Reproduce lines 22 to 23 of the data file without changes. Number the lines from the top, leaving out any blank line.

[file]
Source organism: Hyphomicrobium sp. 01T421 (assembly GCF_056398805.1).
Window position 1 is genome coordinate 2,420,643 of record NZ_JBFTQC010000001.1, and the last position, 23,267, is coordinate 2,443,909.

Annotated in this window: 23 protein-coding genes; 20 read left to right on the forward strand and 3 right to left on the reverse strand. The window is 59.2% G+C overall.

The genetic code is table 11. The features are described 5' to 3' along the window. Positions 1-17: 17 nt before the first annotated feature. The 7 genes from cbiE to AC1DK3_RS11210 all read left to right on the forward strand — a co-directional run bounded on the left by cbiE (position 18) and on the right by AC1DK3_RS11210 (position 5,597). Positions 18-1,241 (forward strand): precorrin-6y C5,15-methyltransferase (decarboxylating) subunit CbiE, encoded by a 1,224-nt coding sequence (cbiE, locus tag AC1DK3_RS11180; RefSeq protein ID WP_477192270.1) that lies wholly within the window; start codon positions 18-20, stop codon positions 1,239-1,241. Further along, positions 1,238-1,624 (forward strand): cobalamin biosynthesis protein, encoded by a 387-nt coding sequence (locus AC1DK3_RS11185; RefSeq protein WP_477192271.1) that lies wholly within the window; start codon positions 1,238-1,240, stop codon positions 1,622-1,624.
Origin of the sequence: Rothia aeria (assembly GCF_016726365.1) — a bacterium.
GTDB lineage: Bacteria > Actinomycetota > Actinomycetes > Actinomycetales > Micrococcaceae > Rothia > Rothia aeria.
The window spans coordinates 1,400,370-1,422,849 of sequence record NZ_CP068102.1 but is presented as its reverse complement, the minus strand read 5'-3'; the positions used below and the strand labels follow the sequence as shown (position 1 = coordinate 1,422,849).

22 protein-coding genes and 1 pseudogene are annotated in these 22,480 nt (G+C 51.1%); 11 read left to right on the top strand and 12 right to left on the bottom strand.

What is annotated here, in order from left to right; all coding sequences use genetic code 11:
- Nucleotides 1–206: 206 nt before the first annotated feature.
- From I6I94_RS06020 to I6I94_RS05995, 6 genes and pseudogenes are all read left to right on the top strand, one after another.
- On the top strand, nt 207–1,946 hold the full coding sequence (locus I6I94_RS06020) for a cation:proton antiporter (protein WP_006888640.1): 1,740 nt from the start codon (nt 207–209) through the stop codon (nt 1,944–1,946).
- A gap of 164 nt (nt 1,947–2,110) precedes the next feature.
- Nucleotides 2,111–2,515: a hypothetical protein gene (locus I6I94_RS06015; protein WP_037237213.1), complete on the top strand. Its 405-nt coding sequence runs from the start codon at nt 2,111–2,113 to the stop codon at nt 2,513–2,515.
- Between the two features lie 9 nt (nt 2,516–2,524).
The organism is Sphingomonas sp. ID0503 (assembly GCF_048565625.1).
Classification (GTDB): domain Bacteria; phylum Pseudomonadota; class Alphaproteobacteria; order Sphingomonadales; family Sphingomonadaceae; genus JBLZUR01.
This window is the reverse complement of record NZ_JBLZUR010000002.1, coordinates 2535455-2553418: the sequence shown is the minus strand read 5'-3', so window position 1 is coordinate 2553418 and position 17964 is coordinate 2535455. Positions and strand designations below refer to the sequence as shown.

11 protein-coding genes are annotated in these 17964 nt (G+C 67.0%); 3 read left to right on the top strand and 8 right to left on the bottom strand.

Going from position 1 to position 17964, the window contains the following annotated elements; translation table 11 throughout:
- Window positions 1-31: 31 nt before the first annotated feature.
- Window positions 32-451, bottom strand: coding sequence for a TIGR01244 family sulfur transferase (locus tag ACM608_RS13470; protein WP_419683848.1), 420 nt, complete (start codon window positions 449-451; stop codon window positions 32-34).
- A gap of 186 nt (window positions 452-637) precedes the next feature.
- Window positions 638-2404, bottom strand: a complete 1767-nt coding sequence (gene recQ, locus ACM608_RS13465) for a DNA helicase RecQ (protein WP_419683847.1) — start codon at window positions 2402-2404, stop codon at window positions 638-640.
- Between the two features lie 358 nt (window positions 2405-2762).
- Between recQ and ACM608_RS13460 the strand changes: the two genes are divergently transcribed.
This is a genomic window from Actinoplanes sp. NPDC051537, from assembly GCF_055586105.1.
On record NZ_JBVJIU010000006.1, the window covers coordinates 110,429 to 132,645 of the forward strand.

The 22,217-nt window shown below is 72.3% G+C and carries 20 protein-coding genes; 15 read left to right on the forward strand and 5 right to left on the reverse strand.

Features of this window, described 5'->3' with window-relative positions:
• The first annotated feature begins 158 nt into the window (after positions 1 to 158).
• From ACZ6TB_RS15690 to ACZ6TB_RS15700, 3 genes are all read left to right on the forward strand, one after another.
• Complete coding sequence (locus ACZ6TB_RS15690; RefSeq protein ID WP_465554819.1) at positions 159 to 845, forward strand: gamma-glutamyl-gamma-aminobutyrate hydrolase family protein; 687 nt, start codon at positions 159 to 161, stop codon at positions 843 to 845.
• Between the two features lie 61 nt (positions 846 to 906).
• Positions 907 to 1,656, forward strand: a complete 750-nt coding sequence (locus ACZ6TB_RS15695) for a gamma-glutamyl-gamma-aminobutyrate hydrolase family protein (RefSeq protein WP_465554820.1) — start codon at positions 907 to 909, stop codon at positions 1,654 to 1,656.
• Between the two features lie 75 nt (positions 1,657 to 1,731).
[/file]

- Window positions 32-451, bottom strand: coding sequence for a TIGR01244 family sulfur transferase (locus tag ACM608_RS13470; protein WP_419683848.1), 420 nt, complete (start codon window positions 449-451; stop codon window positions 32-34).
- A gap of 186 nt (window positions 452-637) precedes the next feature.